State Republicans are trying once again to send a message to Washington, D.C., to encourage the construction of the Keystone XL pipeline. But opponents are ever more concerned about resulting contributions to climate change and environmental degradation.
On Monday, the House Energy, Technology and Federal Relations Committee heard yet another round of testimony on Senate Joint Resolution 10 sponsored by Sen. Mike Lang, R-Malta, and backed by 25 other Republican senators. Many of the same proponents and opponents already testified for the Senate committee before the bill passed on a party-line 8-5 vote and passed the Senate 39-11.
In asking for prompt Congressional and presidential approval of the pipeline, SJ10 uses language almost identical to HJ11 passed in 2015. The bill points out that the pipeline would generate $63 million in annual property tax revenue and that the Montana Department of Environmental Quality has already granted a certificate of compliance.
“There are risks to everything,” Lang told the committee. “But with the DEQ giving a certificate of compliance, I’m assuming that they’re OK with this thing.”
Beginning at Port of Morgan on the northern border of Phillips County, the Keystone XL pipeline would carry oil from western Alberta’s oil sands across Phillips, Valley, McCone, Dawson and Fallon counties on its way to Steele City, Neb. and on down to Houston, Texas. Along the way, it would cross under the Missouri River below the Fort Peck Dam and under the Yellowstone River.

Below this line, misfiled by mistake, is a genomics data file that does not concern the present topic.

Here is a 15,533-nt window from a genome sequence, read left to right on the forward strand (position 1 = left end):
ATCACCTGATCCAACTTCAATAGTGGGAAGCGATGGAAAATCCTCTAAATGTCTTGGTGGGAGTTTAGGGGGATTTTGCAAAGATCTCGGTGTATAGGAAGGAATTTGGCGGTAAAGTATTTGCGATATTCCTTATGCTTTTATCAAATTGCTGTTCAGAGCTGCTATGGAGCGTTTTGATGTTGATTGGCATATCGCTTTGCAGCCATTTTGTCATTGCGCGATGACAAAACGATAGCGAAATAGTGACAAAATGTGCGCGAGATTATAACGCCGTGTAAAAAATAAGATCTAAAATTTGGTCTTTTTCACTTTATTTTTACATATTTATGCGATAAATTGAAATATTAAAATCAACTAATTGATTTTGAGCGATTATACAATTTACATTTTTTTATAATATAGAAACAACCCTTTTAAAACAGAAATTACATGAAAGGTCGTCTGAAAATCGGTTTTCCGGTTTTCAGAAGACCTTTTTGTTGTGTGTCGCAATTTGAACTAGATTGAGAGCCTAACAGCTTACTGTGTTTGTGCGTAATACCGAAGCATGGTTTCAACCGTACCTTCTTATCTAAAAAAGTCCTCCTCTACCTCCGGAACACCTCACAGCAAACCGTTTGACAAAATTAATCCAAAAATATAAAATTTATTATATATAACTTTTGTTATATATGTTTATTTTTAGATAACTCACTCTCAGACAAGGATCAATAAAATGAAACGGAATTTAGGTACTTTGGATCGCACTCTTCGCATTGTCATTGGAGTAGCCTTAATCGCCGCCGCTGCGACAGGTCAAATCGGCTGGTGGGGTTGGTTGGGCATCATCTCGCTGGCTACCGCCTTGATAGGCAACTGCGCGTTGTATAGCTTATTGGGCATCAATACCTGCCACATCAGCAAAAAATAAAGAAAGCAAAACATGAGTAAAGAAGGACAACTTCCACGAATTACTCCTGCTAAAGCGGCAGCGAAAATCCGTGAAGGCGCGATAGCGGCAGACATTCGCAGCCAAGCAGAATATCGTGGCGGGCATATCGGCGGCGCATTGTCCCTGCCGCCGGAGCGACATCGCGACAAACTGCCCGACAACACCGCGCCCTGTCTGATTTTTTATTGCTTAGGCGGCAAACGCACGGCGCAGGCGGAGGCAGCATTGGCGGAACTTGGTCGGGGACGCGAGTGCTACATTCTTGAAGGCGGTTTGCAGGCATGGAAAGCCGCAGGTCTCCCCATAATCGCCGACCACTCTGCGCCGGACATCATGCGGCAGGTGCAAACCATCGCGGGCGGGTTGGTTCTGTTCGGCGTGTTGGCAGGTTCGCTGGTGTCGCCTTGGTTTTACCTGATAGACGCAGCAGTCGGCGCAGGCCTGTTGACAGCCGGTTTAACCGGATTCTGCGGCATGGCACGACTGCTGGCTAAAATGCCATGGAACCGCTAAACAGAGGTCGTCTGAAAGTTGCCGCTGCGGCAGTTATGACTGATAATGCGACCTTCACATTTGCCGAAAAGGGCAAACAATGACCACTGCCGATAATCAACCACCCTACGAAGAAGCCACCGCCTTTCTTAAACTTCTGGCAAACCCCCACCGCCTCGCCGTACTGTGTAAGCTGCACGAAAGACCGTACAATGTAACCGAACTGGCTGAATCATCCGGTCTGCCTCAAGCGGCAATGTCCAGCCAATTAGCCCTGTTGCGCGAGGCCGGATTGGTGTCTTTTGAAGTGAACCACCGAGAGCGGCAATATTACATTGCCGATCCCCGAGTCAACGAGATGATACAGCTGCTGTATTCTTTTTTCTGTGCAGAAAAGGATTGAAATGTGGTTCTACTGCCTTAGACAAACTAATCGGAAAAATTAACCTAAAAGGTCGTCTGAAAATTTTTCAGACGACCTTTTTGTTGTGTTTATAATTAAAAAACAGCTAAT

For the most part, proponents were mainly industry representatives, including the Montana Petroleum Association and the Montana Contractors Association. Representatives of eastern Montana counties showed up to say how much they needed the tax revenue and spokeswoman Nicole Rolf said the members of the Montana Farm Bureau Federation wanted it so they wouldn’t bear the brunt of being the tax base.
Spokesmen from Montana-Dakota Utilities and the Montana Electric Cooperatives Association said they’d benefit from selling energy to keep the oil pumping through the pipeline.
Finally, spokesman Chris Cavazos said the Montana AFL-CIO favored the bill because even though TransCanada is building the pipeline, the jobs, although temporary, would be union jobs. When a committee member asked how many jobs the pipeline would provide, Cavazos said he didn’t know.
The bill’s two opponents said they weren’t anti-jobs. It’s just that the pipeline poses too many threats to justify the few temporary positions that would come with it.
Montana Audubon spokesman Dan Roper rattled off several reasons why his and other environmental groups oppose tar-sands oil.
Tar sands, a mucky mass of soil and oil, produce the dirtiest oil in the world and must be basically strip-mined out of the boreal forest of Alberta rather than pumped from oil fields. The mining of tar sands is destroying the boreal forest habitat, which will affect many animals including half of all North American migratory bird species that nest there.
In addition, a U.S. State Department report predicts that the Keystone XL will have almost 2 spills every year, and if they’re anything like the first Keystone spill that occurred in Michigan in 2010, they’ll be not only destructive but also expensive. After 850,000 gallons spilled into the Kalamazoo River, the resulting cleanup cost more than $1 billion.